3. 3. THE EVOLUTION OF THE WORLD TRADE ORDER The experience of the Great Depression of the 1930s played an important role in formation of the international economic order after the Second World War. The United Nations Organization (UNO), founded in 1945, pays tribute to this experience through the Council (ECOSOC). In addition, Art. 55 of the Charter of the United Nations commits the Member States to far reaching cooperation on economic and social issues. It thus accommodates the notion that peace cannot be understood to mean merely the absence of violence, but can also include economic and social aspects that are essential for the effective preservation of peace. Still during World War II, at the Bretton Woods Conference in 1944, a new order for the coordination of international financial relations had been set up in the form of the world trade , the ECOSOC was intended to create a similar system that would - under its surveillance as a United Nations specialized agency – regulate cooperation between States with regard to world trade. The United Nations Conference on Trade and Employment that had been convened for this purpose in 1947 adopted the HAVANA CHARTER (named after the conference location) establishing the International Trade Organization (ITO). In addition to the formation of such an organization, the ITO Charter contained comprehensive and far reaching international trade regulations. For example, it made provisions for commitments regarding economic development, the labour
  4. 4. market, and trade in natural resources, and even included a special chapter on the regulation of competition. These regulations, which in different respects went far beyond a mere free trade concept, encountered firm rejection by the US Senate when it was called upon to ratify the Charter. In consequence, the originally US-led initiative eventually failed through lack of US support. As a preparatory effort, the States participating at the conference, with the support of an interim commission, had negotiated separately about the reciprocal reduction of tariffs. In the course of these negotiations the States agreed several general rules that were meant later to become part of the Havana Charter. There was considerable interest in bringing these agreements into force quickly as a means of overcoming the economic crisis in the U.S., and achieving the war economies’ transition into a free market. So, the Protocol of October 30, 1947 provided for the preliminary application of the rules from January 1, 1948. Since, according to the Protocol, conflicting national law was to remain unaltered (so –called “grandfather clause”), and since there was therefore no need for ratification by Congress, the US government was able to conclude the agreement by itself in exercise of its temporary negotiation authority with respect to tariff reductions. The General Agreement on Tariffs and Trade (GATT), having become effective on this basis, was administered by the Interim Commission whose term of office was prolonged especially for this purpose. Later on the commission was appointed the Secretariat of the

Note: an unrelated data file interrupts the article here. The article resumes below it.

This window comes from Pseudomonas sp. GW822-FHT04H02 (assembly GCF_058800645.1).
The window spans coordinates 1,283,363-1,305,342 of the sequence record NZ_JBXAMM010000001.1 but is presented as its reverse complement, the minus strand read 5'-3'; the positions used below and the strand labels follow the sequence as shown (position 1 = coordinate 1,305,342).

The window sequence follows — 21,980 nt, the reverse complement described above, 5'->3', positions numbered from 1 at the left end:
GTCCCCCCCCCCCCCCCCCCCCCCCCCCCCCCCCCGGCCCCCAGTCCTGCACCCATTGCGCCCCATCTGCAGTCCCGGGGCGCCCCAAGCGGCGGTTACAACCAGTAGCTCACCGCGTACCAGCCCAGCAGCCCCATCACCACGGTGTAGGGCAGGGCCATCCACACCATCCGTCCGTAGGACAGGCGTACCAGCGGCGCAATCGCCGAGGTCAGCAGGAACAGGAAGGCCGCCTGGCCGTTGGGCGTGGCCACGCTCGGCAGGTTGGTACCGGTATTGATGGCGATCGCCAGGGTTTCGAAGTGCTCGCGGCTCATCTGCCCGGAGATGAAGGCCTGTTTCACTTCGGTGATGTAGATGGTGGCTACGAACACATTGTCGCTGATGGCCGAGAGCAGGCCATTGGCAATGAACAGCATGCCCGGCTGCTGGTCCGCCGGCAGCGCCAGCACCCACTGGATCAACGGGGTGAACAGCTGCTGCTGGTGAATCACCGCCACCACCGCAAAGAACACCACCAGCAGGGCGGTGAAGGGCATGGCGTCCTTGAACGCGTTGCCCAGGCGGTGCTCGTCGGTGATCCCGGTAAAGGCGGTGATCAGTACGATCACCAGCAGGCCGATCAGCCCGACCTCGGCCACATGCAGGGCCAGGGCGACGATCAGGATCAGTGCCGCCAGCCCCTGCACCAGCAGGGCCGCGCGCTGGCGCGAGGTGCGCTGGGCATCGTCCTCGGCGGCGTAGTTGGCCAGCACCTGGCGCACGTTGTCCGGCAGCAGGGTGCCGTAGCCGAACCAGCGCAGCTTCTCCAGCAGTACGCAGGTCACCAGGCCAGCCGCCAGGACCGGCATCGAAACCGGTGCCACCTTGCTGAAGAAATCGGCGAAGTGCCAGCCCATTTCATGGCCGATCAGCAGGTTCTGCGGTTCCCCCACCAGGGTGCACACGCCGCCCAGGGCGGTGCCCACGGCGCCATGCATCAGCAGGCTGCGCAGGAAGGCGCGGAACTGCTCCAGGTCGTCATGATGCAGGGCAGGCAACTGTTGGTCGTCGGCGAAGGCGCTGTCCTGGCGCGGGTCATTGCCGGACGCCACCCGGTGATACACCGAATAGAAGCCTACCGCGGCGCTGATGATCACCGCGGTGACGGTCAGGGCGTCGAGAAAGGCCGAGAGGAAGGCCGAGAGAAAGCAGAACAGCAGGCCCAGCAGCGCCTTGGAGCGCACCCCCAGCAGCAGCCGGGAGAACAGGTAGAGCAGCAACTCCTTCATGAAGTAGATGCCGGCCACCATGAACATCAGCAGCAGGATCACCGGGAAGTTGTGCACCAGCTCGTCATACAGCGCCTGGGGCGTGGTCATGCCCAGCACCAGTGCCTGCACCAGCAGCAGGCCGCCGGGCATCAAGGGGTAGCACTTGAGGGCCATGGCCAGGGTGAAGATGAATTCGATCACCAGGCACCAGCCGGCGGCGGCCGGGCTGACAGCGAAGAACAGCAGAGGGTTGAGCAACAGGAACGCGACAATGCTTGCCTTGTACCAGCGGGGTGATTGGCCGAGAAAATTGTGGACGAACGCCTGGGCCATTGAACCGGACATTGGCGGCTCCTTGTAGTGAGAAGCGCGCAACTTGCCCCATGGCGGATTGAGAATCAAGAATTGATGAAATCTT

5. 5. GATT. Following the unsuccessful attempt to establish the ITO, the GATT, which had originally been set up as a merely interim arrangement, became a permanent institution. During the course of several decade, due to the needs of the CONTRATCTING PARTIES for coordination, cooperation and dispute settlement in the context of the agreement, the GATT evolved more and more into a de facto organisation. During six more rounds of negotiations – the so-called GATT Rounds – the parties progressively agreed upon more and more far ranging tariff concessions, which formed the core of separate agreements with open membership. It was supplemented by additional regulations on subsidies and countervailing duties, technical barriers to trade, import licence procedures, public procurement and anti-dumping. The eighth GATT Round started with a Ministerial Conference in Punta del Este, Uruguay, in 1986, in the middle of a crisis for the GATT: its regulations wereno longer in tune with the realities of world trade, especially the increasing role of trade in services; furthermore, the GATT’s authority was challenged by the emergence of dissenting silent or explicit agreements between individual Member States, by its inefficient consensus-based dispute settlement mechanism, and by unilateral trade sanctions. In the course of the eight-year-long negotiations in the Uruguay Round which ended in 1994, basically a